By Max Meade, for Elevated Nation
Imagine you operate a dispensary, and for the past 3 years things couldn’t have run more smoothly. You have a steady stream of clients, you haven’t suffered any losses and you’re beginning to build a solid reputation around the area. Things could not be going better.
Next thing that you know, you get a call from your insurance agent saying that you’ve just been cancelled and have to get new insurance.
You’re shocked. You think to yourself “How can this be? I haven’t submitted a claim, what reason do they have for cancelling me?”
The scenario above is a true story and one that happened to my client Michael Thomas, owner of High Tides Dispensary in Gualala, California, who was cancelled by his insurance carrier in June. Why was he cancelled after being with them for 3+ years with no losses or claims?
Because his former agent placed him with a company that does not work with the cannabis industry. The reason that he was insured with that company was because his former agent classified his business as a “Gift Shop” not as a “Dispensary.” However, once the carrier found out what he was really doing they cancelled him right on the spot, leaving him with no coverage and having to scramble to find and implement the proper insurance.
This was all unknown to Michael, who assumed that his agent classified him correctly and didn’t misrepresent what he actually did because he knew that his agent was aware he was a dispensary.
The agent didn’t act maliciously, but should have been up front and said that they either didn’t truly understand the Industry/his business or that they couldn’t access the markets that were needed. Instead, they put Michael in a vulnerable position of not having insurance in place during the time that it took us to properly implement the correct coverage.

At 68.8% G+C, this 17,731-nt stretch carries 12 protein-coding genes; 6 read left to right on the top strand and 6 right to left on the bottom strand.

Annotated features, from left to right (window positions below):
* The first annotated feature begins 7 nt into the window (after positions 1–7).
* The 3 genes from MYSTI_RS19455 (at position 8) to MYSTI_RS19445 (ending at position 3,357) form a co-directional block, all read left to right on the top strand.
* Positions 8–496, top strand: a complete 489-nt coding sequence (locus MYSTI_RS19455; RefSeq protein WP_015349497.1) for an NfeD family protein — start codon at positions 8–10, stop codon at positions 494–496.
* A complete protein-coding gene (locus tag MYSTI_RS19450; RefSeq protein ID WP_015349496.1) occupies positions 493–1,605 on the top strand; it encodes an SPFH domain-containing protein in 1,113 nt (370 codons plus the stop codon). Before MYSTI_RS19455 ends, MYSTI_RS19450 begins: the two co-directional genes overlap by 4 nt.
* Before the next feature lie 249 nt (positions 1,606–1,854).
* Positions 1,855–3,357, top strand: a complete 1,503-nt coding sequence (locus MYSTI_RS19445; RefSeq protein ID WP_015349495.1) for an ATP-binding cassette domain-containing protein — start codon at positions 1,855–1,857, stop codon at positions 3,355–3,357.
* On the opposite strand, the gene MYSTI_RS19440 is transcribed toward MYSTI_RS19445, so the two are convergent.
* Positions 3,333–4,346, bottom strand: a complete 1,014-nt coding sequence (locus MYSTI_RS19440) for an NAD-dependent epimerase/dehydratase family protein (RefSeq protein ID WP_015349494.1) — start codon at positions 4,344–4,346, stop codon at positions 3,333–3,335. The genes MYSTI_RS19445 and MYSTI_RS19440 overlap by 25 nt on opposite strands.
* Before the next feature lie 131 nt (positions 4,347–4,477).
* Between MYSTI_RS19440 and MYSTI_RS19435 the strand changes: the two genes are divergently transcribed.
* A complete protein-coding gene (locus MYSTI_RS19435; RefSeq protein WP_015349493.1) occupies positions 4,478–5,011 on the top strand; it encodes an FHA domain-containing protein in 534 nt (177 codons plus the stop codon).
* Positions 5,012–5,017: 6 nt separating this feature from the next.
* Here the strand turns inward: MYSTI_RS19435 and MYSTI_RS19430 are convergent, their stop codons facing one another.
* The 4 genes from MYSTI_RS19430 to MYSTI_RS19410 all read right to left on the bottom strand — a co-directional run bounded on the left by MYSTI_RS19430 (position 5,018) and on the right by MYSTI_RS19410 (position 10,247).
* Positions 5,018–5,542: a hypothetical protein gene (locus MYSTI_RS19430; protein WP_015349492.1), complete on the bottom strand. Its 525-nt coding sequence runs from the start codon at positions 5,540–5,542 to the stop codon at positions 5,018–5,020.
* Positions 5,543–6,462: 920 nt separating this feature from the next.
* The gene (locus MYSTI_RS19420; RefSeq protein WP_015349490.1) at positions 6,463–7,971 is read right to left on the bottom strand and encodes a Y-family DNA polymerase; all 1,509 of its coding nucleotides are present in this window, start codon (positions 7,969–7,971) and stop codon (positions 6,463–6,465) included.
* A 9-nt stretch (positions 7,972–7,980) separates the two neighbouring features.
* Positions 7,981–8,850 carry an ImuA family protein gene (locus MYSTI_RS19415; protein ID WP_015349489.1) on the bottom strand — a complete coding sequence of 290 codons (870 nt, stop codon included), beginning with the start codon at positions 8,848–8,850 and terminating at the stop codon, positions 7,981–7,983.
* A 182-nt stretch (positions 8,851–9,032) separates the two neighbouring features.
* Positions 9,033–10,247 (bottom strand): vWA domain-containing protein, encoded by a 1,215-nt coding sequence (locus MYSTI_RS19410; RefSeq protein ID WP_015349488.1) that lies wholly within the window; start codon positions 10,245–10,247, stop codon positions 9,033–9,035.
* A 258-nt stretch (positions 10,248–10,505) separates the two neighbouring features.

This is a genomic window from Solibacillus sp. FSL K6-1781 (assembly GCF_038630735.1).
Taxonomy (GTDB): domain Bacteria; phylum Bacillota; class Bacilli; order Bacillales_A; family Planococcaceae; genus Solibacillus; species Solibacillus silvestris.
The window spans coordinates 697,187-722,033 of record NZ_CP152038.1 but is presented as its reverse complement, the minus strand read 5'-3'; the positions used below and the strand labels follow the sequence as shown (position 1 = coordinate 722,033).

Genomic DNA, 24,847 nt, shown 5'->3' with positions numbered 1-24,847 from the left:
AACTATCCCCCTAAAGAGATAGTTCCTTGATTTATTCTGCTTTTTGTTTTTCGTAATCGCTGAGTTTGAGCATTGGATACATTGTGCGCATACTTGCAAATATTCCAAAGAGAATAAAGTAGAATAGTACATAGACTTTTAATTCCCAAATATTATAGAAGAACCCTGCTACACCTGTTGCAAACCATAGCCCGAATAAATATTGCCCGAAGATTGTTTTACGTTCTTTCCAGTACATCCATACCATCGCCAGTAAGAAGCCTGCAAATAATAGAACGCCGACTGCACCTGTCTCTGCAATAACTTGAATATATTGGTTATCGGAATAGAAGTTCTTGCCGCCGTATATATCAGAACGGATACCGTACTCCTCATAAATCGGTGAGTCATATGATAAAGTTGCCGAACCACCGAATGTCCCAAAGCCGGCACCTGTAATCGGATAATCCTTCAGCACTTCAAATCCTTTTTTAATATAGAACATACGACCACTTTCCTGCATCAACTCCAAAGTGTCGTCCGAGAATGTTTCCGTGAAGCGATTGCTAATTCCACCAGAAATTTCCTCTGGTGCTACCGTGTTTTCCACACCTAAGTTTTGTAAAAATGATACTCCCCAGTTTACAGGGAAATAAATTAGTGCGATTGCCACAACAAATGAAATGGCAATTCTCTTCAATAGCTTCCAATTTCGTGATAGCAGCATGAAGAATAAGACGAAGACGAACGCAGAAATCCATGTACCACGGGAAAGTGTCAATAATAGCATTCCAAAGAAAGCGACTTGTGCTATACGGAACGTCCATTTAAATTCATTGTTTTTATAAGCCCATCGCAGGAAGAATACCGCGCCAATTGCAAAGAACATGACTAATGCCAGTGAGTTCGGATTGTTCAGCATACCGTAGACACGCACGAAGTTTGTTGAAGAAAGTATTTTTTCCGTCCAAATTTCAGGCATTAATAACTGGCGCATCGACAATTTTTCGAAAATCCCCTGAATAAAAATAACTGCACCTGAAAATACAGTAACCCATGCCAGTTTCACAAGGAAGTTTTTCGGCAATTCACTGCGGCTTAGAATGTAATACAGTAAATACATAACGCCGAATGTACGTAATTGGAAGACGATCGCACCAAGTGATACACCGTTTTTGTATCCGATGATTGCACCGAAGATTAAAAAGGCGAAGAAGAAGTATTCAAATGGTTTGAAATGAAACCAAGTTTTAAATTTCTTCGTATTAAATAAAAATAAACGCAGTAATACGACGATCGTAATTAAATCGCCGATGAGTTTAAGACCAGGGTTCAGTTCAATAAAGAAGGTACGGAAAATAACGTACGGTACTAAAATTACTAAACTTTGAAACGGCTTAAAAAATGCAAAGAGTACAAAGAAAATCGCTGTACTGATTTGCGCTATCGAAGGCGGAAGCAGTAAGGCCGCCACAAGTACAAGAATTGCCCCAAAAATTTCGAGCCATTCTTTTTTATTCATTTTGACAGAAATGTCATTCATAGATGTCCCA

What happened to Michael wasn’t the first time that this has happened to a business and it won’t be the last as there are agents out there who are more concerned with writing business than making sure that what they are insuring is correct. Compound this issue with the fact that there are only a handful of specialty insurance markets who entertain the cannabis industry, what happened to Michael is likely to happen to other cannabis businesses.
This only stresses the importance of working with someone who acts as more than just your insurance agent, who you hear from maybe once a year and then around renewal time. You want someone who acts as an advisor that can work with you to ensure that your business, employees, equipment, inventory, etc. are all properly insured so that you, as the business owner, can rest easy at night knowing that your business is protected.
After hearing about what happened to Michael and High Tides, how confident are you that your business is insured correctly? Feel free to reach out as I’m more than happy to review your current insurance program to see if it is indeed set up correctly to protect your business or if you should be expecting a call from your insurance carrier soon.
Max Meade is an insurance advisor with Brown & Brown who specializes in assisting cannabis ventures across the United States. Seeing cannabis help a close family friend inspired Max to want to help cannabis ventures and patients. He may be reached at MMeade@bbdvins.com or 856-552-6358.